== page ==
As part of the transparency process, the meeting gave the opportunity to receive the first findings of the study carried out by Ramboll Management Consulting entitled "Study on the measuring and reducing of administrative costs for economic operators and tax authorities and obtaining in parallel a higher level of compliance and security in imposing excise duties on tobacco products".

The purpose of the study was to evaluate the current EU legislation imposing excise duties on tobacco products (mainly the Council Directive 2011/64/EU on the structure and rates of excise duty applied to manufactured tobacco) and to study its practical implementation. However, representatives from Ramboll Management Consulting highlighted that the study did not look at health issues related to excise duties on tobacco products. This study is part of the ongoing evaluation of Directive 2011/64 and the related consultation process. It intends to provide the Commission with the economic information to adopt a policy and assess the likely impact of this future policy for revising Directive 2011/64/EU between 2014 and 2016.

The study addressed four main questions:

  • What are the current arrangements for the collection of excise duty on tobacco products in the Member States?
  • To what extent do the current arrangements for tobacco excise duty on tobacco products safeguard Member States’ budgetary objectives?
  • To what extent do the current arrangements for tobacco excise duty on tobacco products ensure the proper functioning of the Internal Market and avoid distortions in competition?
  • To what extent are the current arrangements for tobacco excise duty on tobacco products implemented in a cost-effective way?

As part of the findings, the study partly refuted the causality link which is often made between tax level and illicit market. Referring to the existing literature, the study highlights that excise duties cannot be the sole determinant of the level of smuggling. Other factors (e.g. the ease and cost of operating in a country, industry participation, how well organised crime networks are, corruption levels [1]) influence the consumers decision to turn to an illicit market. The link between increasing excise duties and changes in the illicit market has not been formally established.

These are factors that are worth bearing in mind while tobacco industry claims that excise tax may encourage tobacco smuggling. [2]


EPHA’s contribution to the debate on tobacco taxation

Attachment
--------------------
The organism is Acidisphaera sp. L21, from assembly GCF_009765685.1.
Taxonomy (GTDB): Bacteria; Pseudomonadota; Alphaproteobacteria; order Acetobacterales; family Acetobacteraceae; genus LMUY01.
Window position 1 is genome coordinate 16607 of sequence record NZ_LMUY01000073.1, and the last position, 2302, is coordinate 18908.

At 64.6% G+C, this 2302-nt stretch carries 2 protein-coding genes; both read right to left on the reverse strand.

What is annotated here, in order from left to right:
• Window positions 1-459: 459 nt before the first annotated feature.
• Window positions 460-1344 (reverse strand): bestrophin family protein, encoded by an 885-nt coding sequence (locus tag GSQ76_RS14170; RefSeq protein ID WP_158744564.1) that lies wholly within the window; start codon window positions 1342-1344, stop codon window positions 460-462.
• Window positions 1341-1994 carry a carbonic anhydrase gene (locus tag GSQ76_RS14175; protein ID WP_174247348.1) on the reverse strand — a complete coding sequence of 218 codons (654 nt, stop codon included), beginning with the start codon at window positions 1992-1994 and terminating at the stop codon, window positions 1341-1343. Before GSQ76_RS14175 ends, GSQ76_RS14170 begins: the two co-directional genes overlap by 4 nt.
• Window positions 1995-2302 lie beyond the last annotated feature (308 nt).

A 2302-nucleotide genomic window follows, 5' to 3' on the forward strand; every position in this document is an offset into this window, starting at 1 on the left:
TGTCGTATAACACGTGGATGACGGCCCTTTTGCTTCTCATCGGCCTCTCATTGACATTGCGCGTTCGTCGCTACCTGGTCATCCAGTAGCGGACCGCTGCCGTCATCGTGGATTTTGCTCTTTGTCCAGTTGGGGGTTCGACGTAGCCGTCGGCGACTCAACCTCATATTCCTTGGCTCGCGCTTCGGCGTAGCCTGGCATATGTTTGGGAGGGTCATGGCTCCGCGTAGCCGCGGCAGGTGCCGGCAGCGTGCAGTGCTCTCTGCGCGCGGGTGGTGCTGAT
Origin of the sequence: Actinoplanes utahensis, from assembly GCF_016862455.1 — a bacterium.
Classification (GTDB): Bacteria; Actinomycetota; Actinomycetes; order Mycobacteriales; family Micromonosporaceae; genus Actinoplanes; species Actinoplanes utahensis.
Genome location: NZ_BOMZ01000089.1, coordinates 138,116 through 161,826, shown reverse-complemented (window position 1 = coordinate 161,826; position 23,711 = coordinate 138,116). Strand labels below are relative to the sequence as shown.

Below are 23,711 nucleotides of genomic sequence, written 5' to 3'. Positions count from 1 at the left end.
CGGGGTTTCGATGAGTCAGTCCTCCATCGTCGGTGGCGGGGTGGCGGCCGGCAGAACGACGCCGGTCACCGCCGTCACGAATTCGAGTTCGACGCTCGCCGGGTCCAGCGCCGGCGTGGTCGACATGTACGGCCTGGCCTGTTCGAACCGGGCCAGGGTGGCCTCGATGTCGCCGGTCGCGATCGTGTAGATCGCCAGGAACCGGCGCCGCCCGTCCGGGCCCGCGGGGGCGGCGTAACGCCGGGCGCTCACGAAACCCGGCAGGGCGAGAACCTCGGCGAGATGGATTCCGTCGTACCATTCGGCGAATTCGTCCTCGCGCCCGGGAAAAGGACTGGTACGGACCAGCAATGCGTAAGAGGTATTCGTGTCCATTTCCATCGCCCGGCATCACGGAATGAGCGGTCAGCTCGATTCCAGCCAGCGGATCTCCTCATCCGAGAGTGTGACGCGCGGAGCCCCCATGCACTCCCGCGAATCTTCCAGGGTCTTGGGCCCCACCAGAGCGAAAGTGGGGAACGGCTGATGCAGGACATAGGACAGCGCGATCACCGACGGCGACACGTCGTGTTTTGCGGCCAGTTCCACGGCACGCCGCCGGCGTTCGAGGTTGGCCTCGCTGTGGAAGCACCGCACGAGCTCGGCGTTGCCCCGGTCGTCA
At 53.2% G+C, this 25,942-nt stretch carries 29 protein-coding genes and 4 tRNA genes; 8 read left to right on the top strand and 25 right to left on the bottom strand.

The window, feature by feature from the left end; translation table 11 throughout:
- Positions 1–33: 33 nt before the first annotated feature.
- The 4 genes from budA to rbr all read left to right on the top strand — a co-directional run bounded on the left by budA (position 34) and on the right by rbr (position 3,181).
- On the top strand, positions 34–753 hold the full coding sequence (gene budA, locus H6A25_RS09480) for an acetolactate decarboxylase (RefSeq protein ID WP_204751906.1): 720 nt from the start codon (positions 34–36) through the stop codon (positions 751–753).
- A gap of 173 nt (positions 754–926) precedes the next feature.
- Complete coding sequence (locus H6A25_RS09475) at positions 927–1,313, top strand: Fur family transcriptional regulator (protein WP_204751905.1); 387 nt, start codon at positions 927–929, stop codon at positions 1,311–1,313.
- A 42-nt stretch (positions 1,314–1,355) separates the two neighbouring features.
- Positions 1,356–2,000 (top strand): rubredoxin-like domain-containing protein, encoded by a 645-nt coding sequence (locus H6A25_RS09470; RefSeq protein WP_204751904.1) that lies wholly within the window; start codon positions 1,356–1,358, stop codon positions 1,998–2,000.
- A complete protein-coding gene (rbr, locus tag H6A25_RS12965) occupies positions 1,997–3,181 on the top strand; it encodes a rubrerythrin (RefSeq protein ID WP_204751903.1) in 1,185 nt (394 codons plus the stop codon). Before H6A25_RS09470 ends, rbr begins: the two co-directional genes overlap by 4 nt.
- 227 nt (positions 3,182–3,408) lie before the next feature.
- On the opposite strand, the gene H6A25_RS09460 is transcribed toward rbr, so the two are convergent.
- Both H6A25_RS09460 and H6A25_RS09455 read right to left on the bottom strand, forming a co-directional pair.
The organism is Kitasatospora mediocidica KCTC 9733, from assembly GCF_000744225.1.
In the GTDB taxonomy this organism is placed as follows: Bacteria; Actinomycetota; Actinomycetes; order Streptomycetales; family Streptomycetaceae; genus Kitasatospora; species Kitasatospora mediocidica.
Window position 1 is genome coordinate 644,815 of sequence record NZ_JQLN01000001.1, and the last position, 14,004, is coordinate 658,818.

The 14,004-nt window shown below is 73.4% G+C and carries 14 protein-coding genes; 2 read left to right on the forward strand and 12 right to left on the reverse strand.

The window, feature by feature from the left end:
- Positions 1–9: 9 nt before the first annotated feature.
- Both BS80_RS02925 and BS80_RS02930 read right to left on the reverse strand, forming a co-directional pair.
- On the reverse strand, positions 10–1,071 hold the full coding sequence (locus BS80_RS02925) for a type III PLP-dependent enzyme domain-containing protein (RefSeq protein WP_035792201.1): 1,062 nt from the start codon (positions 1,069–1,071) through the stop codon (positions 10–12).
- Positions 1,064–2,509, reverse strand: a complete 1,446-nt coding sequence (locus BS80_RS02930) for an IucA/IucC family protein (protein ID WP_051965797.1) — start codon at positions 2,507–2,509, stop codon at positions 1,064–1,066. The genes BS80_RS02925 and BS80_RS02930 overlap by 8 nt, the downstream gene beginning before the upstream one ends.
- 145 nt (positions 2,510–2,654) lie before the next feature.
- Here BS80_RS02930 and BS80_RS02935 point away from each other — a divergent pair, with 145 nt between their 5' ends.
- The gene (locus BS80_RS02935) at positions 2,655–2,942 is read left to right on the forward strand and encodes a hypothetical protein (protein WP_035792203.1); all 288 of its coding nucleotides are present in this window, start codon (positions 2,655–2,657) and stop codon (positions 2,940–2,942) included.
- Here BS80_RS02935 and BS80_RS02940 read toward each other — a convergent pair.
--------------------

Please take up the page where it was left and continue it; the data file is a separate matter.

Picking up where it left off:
Europe pays a hefty price for its slow action on tobacco, both in economic costs and harm to its’ citizens’ health and wellbeing. Tobacco is a major risk factor of cancer, [3] cardio-vascular disease  [4] and other chronic diseases such as Chronic Obstructive Pulmonary Disease (COPD) [5]

EPHA has pointed out that the health dimension was not strong enough in the presented report and took the opportunity to speak up for the need for higher taxes on tobacco to raise retail prices.

In high-income countries, a 10% increase in tobacco prices should reduce consumption by about 4%. The effect of higher prices on reducing consumption is likely to be greater in low- and middle-income countries.  [6]

In light of World No Tobacco Day 2014 (which called on countries to raise taxes on tobacco), EPHA referred to its earlier press release and highlighted that increasing tobacco taxation was key to achieving better public health outcomes. This is a crucial element to cutting consumption, stemming take-up and helping people give up. Additionally, it also reduces health inequalities.


Next steps


The final version will include elements raised during the meeting and any comments received through the DG TAXUD website in July. The study report has been published on the DG TAXUD website here.


EPHA related articles


Footnotes

[1] Joossens L, Merriman D, Yurekli A, Chaloupka F. Issues in the smuggling of tobacco products

[2] Pricing and tax: Striking the right balance is crucial, http://www.bat.com/tax

[3] After circulatory diseases, cancer was the second most common cause of death in 2006, accounting for two out of ten deaths in women and three out of ten deaths in men, equating to approximately 3.2 million EU citizens diagnosed with cancer each year.

[4] Each year cardiovascular disease (CVD) causes over 4 million deaths in Europe and over 1.9 million deaths in the European Union (EU). CVD causes 47% of all deaths in Europe and 40% in the EU

[5] The primary cause of COPD is tobacco smoke (through tobacco use or second-hand smoke). In Europe 4-10% of adults have COPD. The total COPD related expenses for outpatient care (= not in hospital) in the EU is approximately €4,7 billion per year for inpatient care (=in hospital) generating costs of €2,9 billion followed by expenses in pharmaceutical of €2,7 billion per year.

[6] When tobacco prices go up, consumption goes down. http://www.who.int/tobacco/mpower/p...

Last modified on July 11 2014.